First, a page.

These changes HAVE to be made, because our current system is unsustainable. Our only choice is whether we make them proactively, or reactively.

  5. Totally agree, but I’m troubled by the fact that integrative medicine clinics have prohibiting medical fees. I live in Canada and one went out of business a couple of months ago.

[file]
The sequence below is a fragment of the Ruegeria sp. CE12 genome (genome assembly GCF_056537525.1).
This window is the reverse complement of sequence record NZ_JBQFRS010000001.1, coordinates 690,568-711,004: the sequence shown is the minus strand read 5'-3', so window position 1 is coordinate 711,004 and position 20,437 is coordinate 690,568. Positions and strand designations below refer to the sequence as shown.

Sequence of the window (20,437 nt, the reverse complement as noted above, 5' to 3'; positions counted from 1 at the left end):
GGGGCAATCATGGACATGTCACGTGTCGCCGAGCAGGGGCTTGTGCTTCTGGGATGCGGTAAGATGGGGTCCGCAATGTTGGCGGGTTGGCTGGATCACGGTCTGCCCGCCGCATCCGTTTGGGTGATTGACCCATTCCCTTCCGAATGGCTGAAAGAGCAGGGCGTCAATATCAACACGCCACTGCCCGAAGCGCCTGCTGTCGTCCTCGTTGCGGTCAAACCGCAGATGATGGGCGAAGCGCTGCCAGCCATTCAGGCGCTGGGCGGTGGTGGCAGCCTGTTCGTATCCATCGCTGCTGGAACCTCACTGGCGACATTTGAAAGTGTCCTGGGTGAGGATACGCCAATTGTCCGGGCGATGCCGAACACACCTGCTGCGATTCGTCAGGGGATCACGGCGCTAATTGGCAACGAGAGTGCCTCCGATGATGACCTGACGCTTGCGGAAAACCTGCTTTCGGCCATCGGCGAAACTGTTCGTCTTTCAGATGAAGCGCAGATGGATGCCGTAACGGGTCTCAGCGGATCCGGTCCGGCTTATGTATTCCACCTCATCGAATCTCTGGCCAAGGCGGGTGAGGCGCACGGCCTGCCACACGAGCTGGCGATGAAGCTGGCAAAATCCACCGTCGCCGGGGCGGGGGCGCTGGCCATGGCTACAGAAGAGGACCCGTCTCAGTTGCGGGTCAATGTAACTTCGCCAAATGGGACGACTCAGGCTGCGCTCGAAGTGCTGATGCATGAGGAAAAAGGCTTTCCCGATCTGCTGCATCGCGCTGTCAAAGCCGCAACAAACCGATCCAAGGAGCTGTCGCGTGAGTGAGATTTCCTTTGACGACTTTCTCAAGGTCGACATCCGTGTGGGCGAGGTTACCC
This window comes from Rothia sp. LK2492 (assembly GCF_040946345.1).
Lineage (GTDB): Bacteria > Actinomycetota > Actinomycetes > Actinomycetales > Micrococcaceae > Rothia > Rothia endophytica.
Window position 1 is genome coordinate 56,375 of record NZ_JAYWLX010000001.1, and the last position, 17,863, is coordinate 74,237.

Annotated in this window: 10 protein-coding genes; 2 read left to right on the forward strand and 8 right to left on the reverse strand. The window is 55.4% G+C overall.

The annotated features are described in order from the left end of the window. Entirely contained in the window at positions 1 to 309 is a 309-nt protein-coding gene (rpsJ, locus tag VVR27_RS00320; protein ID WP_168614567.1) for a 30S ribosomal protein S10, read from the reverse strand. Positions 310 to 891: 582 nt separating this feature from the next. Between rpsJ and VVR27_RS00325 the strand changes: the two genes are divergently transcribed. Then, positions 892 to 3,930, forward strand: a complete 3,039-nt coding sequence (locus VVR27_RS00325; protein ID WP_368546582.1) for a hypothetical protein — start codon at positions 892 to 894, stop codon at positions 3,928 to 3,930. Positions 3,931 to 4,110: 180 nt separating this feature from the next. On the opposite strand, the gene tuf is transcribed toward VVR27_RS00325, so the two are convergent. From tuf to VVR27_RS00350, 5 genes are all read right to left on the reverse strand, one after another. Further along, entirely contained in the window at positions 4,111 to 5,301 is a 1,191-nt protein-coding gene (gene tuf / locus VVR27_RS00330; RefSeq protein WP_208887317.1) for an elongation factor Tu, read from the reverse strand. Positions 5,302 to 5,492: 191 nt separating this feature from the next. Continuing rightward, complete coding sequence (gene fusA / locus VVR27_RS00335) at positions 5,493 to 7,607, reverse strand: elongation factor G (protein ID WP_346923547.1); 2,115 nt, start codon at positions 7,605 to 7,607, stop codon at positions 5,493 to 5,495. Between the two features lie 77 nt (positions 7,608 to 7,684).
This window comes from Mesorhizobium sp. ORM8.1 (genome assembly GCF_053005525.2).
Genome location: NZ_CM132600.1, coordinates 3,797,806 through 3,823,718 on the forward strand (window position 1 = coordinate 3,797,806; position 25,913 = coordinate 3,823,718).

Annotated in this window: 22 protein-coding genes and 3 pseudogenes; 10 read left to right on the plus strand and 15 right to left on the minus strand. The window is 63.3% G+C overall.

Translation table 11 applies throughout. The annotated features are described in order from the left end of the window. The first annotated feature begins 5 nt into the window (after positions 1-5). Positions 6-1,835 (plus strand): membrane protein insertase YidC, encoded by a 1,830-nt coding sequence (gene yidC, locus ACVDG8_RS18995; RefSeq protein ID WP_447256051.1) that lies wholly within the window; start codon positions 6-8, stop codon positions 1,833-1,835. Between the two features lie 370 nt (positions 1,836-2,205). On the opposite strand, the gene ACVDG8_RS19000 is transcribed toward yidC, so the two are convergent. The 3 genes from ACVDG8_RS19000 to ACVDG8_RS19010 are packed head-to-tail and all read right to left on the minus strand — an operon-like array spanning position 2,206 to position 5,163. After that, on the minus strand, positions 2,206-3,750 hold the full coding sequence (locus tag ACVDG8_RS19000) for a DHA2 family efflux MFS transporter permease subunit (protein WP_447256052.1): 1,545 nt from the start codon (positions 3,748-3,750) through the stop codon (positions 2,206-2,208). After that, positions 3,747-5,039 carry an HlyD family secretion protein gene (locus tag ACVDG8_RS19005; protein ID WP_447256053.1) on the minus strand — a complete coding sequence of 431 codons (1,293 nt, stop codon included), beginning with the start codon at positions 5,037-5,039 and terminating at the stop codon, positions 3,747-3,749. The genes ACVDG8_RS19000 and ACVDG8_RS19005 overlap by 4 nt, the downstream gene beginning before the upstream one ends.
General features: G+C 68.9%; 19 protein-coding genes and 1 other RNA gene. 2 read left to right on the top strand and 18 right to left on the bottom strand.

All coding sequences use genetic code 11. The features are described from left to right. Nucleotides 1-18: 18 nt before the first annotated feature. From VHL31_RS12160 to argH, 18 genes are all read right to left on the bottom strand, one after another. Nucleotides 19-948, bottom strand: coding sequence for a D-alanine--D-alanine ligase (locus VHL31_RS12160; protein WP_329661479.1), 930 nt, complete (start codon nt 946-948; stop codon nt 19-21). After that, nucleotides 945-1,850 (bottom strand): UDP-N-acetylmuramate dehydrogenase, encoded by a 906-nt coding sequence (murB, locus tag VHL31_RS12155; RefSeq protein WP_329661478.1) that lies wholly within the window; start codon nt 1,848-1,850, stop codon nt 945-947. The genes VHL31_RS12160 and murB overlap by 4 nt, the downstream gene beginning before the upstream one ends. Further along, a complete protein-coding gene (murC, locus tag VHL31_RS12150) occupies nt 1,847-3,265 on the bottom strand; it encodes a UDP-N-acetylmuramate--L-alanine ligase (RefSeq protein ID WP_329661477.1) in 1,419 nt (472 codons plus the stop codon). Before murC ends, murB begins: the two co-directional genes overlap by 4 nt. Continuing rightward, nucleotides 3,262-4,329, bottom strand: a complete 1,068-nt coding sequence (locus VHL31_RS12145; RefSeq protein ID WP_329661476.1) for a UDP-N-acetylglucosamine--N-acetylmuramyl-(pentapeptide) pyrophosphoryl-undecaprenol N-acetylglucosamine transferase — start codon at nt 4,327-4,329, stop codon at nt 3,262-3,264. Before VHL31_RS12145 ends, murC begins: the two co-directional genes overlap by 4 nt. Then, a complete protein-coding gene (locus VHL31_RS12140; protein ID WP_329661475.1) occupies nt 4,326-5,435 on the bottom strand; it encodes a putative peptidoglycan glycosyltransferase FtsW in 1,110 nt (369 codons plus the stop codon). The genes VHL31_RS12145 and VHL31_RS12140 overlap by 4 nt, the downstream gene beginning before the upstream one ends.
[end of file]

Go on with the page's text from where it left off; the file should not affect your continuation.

6. Looking at it as a patient, a huge part of this problem is the doctor’s inability to LISTEN. It’s not just that in 8 minutes patients don’t feel comfortable enough to express more of the larger picture of their symptoms, it’s also not enough time for a physician to unwind and really listen to what I am saying. Add to that that a lot of what I say is often relayed by PA, residents, or NP; who knows what details are being lost, slightly changed, or going unanswered because the doctor is listening to a middleman rather than the patient. Case in point, I had open heart surgery in which temporary pacing wires were placed. When it was time for them to come out, rather than pull them out the PA just cut them flush with skin. Two months after surgery when I went to my cardiologist for a follow-up, I was still having pain in the lower 1/3 of my sternum – the wrong kind of pain, which was becoming worse as the incisions closed and healed. Chris, this was surgery #19, and second OHS. I KNOW what healing feels like and how it feels to have drain tubes, pacing wires, etc. But the doctor, after seeing the incision was closing up well, said just give it time, 8 weeks is not much time after OHS. A year later the pain was still there, I was losing use of my left arm due to radiating pain along rib, had a cough every time I laughed or sneezed and could not stand for clothing to touch my skin. When I saw my cardiologist again and suggested it was related to the wires, he said oh I doubt you can feel those and wanted to refer me to a pain management clinic to possibly get an injection to block a nerve along rib where the pain was. Rather than go there, I later wrote him an email reiterating what I had said during our 5 minute conversation and attaching an NCBI article with two cases similar to mine. After reading, he immediately began the process to have pacing wires removed. During surgery it was found that one of the two wires was very long – twice as long as the other – had come loose from its attachment on my heart and was curling around that nerve along the rib that was giving me trouble. Ever since removal my pain disappeared. But I never felt like my doctor had the time to really listen to me in office, half the time my requests went through his nurse, and too often they forget that I am the one living in this body 24/7 for 30 years. It’s not necessarily always a case of the patient not saying all – communication goes both ways and 8 minutes does not encourage communication on BOTH sides.